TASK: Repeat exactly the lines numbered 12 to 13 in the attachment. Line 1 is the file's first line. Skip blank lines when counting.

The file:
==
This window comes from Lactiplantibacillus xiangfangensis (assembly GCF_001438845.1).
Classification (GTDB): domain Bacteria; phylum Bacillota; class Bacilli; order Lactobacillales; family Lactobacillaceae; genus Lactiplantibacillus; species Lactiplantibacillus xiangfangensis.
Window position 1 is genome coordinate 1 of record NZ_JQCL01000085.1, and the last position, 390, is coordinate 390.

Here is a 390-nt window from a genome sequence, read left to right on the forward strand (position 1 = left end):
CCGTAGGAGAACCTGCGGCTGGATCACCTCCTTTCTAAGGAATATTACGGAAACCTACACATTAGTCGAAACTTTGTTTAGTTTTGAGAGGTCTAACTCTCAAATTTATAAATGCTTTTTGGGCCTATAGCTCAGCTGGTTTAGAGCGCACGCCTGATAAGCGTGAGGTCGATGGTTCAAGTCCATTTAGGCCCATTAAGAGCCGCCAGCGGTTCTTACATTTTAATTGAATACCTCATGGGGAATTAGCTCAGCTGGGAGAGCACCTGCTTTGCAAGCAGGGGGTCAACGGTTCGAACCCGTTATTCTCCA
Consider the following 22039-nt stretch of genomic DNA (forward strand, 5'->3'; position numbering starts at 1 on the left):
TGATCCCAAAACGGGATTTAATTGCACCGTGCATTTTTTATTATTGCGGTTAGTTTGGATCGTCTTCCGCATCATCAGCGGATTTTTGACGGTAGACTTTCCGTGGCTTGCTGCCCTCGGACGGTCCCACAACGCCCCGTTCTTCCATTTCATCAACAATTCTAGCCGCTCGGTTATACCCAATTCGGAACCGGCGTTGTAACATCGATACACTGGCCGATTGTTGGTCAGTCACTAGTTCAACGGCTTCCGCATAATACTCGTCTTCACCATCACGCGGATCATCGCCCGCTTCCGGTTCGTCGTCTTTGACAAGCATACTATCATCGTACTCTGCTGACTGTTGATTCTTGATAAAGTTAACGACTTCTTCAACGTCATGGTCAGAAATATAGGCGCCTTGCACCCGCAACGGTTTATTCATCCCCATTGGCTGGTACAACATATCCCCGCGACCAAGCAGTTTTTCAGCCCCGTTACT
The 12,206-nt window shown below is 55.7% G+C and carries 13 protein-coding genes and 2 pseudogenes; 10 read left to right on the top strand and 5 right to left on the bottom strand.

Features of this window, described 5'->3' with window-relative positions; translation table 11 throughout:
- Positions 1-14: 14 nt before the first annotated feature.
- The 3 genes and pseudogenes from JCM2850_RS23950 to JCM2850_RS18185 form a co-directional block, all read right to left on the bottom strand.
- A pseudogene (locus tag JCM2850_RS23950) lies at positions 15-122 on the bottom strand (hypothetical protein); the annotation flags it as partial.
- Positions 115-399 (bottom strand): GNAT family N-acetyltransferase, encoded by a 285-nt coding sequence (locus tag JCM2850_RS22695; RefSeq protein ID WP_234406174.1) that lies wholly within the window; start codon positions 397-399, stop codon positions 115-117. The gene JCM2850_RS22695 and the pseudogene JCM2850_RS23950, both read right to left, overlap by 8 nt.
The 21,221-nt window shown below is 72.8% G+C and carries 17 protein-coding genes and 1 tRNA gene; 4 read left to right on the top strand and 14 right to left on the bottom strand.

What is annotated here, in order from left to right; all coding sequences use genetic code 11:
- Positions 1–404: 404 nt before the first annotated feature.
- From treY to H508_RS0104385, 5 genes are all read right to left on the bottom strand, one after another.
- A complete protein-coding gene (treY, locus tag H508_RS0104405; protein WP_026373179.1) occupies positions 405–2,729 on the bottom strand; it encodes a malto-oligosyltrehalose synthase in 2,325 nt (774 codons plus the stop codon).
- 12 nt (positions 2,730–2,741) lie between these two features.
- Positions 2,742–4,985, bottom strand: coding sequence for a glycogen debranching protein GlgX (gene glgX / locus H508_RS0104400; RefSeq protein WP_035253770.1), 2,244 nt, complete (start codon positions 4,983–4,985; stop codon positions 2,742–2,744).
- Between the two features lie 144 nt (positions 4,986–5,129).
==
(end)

- A pseudogene (locus tag JCM2850_RS23950) lies at positions 15-122 on the bottom strand (hypothetical protein); the annotation flags it as partial.
- Positions 115-399 (bottom strand): GNAT family N-acetyltransferase, encoded by a 285-nt coding sequence (locus tag JCM2850_RS22695; RefSeq protein ID WP_234406174.1) that lies wholly within the window; start codon positions 397-399, stop codon positions 115-117. The gene JCM2850_RS22695 and the pseudogene JCM2850_RS23950, both read right to left, overlap by 8 nt.